Disclaimer: I guess I'll launch right in and say that I don't own Spring Awakening. Yup.
P.S.- I'm shit at writing drunken dialogue. Be kind.
Read and review to help a sister out!
"Is it true?" Melchior bellowed, heaving the door of Ilse's tiny cabin open and causing her to jump, the cup of- well, it wasn't tea, he could see that- flying from her hands and landing dully, spilling on the dirt floor.
"I-is whaat true?" she slurred, giggling at a joke no one heard.
"You damn well know what!" he shouted, louder, if that was possible. He was furious, his hands clenching and closing in his hands as he raged.
"Melchior," she mumbled. The giant orbs that were her eyes stared in his, looking eerie and alien in the candlelight ambience of her hut. "Don't be maaaaad. It's n-not your fault."
"You lying bitch," he seethed, as quiet as the flutter of a bird's wing. His words still managed to hang in the air. They echoed in his brain. He wished Ilse would say something. It forced him to think about them, his tone. It was too vulnerable for his taste, and left him feeling embarrassed for some reason.
"No. You bitch," he cursed. Again with the same awkward vulnerability! "You swore you'd stopped. That it had only happened that one month you couldn't pay your rent."
"Why do you care, Melchior?" she asked, her voice softening. "My mistaaakes are mmmmine. You can't have them."
"You know it," she giggled, hiding her mouth with her hand. "I'm wwwaaaaaaasted."
"You're not going to remember this in the morning, are you?" he sighed, his posture beginning to slide from 'determined' to 'dejected'.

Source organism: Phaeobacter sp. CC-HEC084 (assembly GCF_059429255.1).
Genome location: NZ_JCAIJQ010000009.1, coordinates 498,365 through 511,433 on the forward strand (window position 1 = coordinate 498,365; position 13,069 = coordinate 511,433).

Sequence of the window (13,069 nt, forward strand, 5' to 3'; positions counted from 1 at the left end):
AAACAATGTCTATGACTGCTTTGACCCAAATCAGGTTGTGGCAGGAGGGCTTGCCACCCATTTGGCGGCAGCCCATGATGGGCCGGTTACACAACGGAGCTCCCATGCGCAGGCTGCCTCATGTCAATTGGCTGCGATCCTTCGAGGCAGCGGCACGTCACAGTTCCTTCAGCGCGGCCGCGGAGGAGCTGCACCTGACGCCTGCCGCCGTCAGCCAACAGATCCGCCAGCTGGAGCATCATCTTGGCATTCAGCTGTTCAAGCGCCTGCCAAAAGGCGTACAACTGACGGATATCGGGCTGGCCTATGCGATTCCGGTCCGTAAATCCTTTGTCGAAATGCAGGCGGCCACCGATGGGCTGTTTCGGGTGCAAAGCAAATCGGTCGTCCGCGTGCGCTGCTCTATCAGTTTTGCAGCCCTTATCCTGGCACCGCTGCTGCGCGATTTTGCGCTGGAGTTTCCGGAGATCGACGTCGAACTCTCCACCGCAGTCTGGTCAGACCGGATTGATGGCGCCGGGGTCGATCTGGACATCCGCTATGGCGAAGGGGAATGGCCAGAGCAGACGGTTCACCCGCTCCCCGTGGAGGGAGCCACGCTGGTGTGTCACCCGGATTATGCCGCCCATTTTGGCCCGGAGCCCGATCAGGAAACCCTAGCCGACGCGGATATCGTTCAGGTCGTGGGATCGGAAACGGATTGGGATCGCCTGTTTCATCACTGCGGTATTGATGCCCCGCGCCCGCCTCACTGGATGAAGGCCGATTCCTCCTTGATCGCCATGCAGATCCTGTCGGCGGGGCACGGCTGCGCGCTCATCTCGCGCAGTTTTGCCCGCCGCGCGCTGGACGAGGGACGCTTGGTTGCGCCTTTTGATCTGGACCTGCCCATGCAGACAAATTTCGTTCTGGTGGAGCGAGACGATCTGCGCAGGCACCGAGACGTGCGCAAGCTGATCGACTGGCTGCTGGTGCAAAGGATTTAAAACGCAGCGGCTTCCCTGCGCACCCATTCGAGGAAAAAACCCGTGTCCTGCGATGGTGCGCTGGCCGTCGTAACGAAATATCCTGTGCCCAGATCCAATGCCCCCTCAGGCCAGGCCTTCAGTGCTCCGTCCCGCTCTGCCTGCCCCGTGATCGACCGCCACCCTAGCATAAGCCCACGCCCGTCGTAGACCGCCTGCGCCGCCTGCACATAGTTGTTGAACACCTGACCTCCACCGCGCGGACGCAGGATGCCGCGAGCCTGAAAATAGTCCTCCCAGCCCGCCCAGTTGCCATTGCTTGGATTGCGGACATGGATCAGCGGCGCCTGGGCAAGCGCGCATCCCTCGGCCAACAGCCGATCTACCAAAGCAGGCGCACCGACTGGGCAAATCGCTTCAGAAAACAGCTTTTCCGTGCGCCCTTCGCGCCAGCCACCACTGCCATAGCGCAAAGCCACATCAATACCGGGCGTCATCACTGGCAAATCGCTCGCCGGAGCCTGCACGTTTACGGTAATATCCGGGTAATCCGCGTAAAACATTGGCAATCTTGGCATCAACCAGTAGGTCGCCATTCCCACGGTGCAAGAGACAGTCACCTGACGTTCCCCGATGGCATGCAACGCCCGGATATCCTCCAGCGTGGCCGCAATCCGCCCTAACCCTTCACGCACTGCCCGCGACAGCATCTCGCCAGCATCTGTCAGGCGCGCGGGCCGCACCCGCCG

Ilse burped. "It's likely that I won't remember my entire adolescence."
"In that case," Melchior muttered, and strode over to where she was standing by the table. He grabbed her birdlike wrists in his strong hands and pulled her into his chest. She swayed a little and looked into his eyes. "You are worth something, Ilse Neumann. You're not as stupid as you think. You're not stupid at all."
Her eyes dropped to the puddle of whiskey they were standing in.
"Dance with me."
"Dance, you dolt."
"We don't have music."
"Make up your own," Ilse mumbled, releasing herself from his arms for a moment to pirouette. "That's how life is. You just make it up- as you- you go, Melchi."
He pulled her close again and tucked her head under his chin. She smelled like bread and booze and yesterday's incense.
"Sometimes," she whispered into his neck. "Sometimes I think you don't make anything up anymore, Melchi. Not since- since Wendla. I think you're different."
"You're very intuitive," he said absently. "I agree."
"You used to just dance. I don't know what changed."
"Everything changed," Melchior murmured.
"Melchi," she said suddenly, grabbing his hands and putting a foot of space between them. She seemed almost sober now, if you could overlook her swaying. "Melchi, I need you to promise me something."
"Anything," he answered without thinking. It was true. He would do anything.
"I need you to promise me that you know it wasn't your fault. That they died."
"I can't promise you that, Ilse."
"Melchior," She squeezed his hands tighter. "Moritz was going to do it. He would have done it at some point. It was inevitable, and it was his decision, and it was what he wanted, and no one, not me, or you, or Knochenbruch could have stopped him when he decided he wanted to go."
"I wish it was that easy."
"Oh, shut up, Melchi," she slurred. "You spend so much fucking time brooding and blaming yourself."
They stared at each other for a moment, hands still intertwined.
"You're not going to remember this tomorrow, right?"
Melchior closed the gap between them and kissed her. She tasted like whiskey and a cigar that she'd probably shared with an artist earlier. She was the antithesis of Wendla, and it seemed fitting. Her ribs were too visible, and she used tongue, and everything about it made him complete.
"Promise me you'll stop whoring yourself out," he whispered, hot and humid into her mouth.
"I can't promise that."